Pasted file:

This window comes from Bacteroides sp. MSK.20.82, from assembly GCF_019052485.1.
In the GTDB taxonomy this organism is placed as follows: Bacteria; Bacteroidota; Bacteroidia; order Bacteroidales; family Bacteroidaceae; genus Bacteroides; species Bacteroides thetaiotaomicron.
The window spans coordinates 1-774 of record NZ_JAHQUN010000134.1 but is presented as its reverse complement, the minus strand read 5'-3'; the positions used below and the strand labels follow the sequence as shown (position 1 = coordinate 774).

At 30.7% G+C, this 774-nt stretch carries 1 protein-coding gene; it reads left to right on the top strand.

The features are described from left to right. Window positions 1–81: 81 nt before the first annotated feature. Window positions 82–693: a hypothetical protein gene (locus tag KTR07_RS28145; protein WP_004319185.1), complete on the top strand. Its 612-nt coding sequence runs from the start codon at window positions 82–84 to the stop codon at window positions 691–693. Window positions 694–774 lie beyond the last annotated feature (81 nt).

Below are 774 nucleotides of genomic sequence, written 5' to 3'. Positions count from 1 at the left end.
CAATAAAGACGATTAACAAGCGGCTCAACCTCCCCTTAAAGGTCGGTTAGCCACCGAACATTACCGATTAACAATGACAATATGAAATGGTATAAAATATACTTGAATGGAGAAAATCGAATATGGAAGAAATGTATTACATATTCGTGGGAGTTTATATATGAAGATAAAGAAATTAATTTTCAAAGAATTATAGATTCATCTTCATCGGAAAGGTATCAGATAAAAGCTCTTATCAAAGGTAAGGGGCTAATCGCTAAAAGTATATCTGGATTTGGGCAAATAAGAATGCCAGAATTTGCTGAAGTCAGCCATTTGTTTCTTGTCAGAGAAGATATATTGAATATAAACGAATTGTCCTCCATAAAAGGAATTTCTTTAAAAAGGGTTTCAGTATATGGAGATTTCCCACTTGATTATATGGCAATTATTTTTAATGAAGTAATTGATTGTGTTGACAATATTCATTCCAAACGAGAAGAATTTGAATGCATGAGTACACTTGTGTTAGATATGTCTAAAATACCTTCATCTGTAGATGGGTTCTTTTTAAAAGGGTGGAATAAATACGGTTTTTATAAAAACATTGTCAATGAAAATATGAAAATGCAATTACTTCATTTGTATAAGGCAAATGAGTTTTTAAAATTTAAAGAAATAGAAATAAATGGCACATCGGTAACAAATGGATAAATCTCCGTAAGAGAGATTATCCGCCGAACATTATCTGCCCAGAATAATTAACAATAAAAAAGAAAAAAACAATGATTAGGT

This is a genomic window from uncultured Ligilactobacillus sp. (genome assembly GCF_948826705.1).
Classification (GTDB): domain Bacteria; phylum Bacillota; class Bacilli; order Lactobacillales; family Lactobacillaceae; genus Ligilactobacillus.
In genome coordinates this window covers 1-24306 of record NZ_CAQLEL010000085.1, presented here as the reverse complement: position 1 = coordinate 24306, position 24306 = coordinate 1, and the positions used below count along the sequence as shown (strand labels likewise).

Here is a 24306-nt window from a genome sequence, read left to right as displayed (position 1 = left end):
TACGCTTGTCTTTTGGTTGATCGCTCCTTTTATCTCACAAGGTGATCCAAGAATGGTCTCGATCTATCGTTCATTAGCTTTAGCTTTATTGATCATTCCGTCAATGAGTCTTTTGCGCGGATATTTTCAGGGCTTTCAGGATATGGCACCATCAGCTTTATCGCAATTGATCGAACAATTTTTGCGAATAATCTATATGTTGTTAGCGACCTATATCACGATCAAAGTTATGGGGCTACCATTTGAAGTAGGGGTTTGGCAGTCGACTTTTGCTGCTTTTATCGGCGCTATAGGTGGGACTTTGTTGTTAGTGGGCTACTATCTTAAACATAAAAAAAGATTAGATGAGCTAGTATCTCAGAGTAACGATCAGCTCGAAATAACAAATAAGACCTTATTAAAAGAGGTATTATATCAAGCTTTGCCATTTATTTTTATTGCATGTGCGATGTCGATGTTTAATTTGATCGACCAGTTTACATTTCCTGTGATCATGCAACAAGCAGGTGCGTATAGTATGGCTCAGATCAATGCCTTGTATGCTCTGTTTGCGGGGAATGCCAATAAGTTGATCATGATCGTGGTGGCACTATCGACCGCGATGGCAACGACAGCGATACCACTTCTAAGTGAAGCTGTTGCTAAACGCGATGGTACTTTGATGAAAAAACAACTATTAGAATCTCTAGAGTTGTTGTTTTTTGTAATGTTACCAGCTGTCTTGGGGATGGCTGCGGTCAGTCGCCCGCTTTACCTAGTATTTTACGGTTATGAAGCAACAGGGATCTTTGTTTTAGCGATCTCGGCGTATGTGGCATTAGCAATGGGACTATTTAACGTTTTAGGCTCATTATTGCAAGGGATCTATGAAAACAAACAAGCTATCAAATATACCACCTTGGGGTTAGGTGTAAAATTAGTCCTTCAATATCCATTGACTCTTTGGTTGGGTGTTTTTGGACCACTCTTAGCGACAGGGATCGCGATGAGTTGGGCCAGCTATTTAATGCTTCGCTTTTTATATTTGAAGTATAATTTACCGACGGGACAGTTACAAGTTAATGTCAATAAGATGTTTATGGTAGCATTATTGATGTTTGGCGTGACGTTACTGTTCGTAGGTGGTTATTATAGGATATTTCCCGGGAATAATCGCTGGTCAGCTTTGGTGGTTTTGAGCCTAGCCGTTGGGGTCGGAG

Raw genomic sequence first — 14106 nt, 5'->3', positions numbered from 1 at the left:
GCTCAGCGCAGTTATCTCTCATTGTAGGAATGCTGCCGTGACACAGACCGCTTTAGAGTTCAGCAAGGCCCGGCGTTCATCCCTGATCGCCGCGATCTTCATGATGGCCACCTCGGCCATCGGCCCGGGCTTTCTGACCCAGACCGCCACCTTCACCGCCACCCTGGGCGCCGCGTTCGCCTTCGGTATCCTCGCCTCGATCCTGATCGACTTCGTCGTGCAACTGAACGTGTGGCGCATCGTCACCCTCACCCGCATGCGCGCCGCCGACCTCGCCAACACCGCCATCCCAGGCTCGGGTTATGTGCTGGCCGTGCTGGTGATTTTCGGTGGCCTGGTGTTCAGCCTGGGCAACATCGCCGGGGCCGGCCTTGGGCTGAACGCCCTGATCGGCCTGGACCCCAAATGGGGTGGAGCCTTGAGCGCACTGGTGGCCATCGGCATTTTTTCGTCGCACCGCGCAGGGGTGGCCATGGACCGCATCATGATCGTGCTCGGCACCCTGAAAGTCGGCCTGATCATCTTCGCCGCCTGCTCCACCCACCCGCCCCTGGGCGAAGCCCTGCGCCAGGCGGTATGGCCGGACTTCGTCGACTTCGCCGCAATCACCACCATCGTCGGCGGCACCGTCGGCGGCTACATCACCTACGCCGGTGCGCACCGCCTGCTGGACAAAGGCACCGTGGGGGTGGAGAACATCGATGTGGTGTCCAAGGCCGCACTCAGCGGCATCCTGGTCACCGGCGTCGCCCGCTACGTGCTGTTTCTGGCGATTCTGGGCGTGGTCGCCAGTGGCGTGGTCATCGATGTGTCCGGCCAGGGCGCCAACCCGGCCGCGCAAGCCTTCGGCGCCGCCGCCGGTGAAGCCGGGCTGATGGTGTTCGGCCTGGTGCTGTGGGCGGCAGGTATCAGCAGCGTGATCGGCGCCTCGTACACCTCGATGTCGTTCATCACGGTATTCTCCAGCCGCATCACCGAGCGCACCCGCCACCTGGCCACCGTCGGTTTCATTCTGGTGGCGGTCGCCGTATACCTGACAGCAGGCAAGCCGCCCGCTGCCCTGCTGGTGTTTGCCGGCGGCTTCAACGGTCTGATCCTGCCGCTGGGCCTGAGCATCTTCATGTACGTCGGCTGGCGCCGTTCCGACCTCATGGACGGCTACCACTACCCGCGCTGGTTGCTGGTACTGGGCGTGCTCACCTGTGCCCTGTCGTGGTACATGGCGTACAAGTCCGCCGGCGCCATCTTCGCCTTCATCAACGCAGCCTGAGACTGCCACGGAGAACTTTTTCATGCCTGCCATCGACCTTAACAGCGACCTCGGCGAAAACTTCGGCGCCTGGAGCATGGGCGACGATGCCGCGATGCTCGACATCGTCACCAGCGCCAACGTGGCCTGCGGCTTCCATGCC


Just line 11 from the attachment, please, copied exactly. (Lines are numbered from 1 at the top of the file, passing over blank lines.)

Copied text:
Here is a 24306-nt window from a genome sequence, read left to right as displayed (position 1 = left end):